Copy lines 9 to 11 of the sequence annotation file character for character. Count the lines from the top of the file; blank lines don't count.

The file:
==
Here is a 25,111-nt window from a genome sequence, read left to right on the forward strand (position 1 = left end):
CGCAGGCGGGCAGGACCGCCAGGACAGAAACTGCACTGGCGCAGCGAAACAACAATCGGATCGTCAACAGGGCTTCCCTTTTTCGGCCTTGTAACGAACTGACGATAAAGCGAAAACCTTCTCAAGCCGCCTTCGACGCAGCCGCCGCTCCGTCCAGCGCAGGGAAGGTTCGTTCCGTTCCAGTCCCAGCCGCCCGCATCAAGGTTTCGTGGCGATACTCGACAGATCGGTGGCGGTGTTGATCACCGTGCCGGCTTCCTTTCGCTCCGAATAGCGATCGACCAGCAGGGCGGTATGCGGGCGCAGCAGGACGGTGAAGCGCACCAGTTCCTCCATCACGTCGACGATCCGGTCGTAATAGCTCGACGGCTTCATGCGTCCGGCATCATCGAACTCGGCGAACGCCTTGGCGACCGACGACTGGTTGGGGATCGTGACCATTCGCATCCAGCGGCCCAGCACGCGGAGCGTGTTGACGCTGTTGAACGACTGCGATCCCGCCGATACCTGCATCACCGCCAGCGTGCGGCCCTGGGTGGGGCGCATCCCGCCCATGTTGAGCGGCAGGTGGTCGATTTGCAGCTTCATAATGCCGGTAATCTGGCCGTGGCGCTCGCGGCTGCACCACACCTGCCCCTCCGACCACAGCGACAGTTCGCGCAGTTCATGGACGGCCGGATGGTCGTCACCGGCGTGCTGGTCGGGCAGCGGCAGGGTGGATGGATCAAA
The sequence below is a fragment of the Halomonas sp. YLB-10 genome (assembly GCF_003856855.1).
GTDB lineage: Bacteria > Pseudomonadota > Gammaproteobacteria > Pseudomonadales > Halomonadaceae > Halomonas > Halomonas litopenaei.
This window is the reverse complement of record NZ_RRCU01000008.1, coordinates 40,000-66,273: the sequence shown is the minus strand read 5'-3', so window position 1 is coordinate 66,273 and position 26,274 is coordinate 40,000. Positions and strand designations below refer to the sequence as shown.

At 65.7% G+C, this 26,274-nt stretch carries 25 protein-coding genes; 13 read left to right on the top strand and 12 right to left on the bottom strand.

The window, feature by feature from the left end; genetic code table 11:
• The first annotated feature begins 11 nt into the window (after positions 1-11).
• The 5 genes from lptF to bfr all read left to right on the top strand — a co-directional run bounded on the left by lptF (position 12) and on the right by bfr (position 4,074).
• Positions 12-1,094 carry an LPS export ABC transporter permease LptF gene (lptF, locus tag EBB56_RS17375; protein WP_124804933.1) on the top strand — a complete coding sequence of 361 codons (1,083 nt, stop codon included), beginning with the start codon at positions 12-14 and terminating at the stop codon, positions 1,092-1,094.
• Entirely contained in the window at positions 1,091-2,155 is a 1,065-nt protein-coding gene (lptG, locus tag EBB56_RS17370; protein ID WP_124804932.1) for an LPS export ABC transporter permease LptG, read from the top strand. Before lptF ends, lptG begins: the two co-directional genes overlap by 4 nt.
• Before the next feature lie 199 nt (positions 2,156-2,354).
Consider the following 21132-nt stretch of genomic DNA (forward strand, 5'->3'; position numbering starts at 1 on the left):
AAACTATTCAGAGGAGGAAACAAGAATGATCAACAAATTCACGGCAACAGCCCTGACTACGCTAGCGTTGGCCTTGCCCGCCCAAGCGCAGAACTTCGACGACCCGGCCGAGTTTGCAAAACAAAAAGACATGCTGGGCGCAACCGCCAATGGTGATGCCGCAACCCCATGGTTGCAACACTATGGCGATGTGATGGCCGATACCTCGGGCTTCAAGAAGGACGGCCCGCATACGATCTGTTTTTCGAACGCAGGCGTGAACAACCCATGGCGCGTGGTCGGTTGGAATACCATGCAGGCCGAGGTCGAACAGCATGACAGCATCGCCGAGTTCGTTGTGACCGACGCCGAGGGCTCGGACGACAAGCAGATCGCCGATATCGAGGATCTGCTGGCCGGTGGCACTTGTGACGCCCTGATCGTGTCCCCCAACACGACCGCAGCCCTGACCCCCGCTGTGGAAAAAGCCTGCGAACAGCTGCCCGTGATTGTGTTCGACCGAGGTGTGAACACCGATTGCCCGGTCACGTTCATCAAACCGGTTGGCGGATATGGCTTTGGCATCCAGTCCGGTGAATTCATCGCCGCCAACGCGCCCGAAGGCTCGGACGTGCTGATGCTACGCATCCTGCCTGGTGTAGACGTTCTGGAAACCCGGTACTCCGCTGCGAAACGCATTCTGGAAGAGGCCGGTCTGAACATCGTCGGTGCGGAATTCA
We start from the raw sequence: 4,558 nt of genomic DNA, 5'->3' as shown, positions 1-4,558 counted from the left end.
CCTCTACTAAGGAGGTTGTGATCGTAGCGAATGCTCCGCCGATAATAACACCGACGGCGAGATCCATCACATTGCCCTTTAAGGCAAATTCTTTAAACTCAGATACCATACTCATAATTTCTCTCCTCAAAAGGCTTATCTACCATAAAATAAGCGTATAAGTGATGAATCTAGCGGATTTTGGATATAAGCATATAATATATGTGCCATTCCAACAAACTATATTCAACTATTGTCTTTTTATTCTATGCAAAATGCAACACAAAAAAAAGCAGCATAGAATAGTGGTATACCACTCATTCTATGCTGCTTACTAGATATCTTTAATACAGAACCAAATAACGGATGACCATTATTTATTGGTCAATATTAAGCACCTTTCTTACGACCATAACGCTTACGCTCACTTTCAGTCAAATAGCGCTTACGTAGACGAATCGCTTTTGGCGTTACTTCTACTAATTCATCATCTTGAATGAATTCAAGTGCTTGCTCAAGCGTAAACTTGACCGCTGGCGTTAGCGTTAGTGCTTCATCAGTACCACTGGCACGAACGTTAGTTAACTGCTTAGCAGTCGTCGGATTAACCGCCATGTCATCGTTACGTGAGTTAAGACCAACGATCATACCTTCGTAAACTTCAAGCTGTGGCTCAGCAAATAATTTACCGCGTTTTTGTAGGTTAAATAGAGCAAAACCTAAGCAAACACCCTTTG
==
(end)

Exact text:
• The 5 genes from lptF to bfr all read left to right on the top strand — a co-directional run bounded on the left by lptF (position 12) and on the right by bfr (position 4,074).
• Positions 12-1,094 carry an LPS export ABC transporter permease LptF gene (lptF, locus tag EBB56_RS17375; protein WP_124804933.1) on the top strand — a complete coding sequence of 361 codons (1,083 nt, stop codon included), beginning with the start codon at positions 12-14 and terminating at the stop codon, positions 1,092-1,094.
• Entirely contained in the window at positions 1,091-2,155 is a 1,065-nt protein-coding gene (lptG, locus tag EBB56_RS17370; protein ID WP_124804932.1) for an LPS export ABC transporter permease LptG, read from the top strand. Before lptF ends, lptG begins: the two co-directional genes overlap by 4 nt.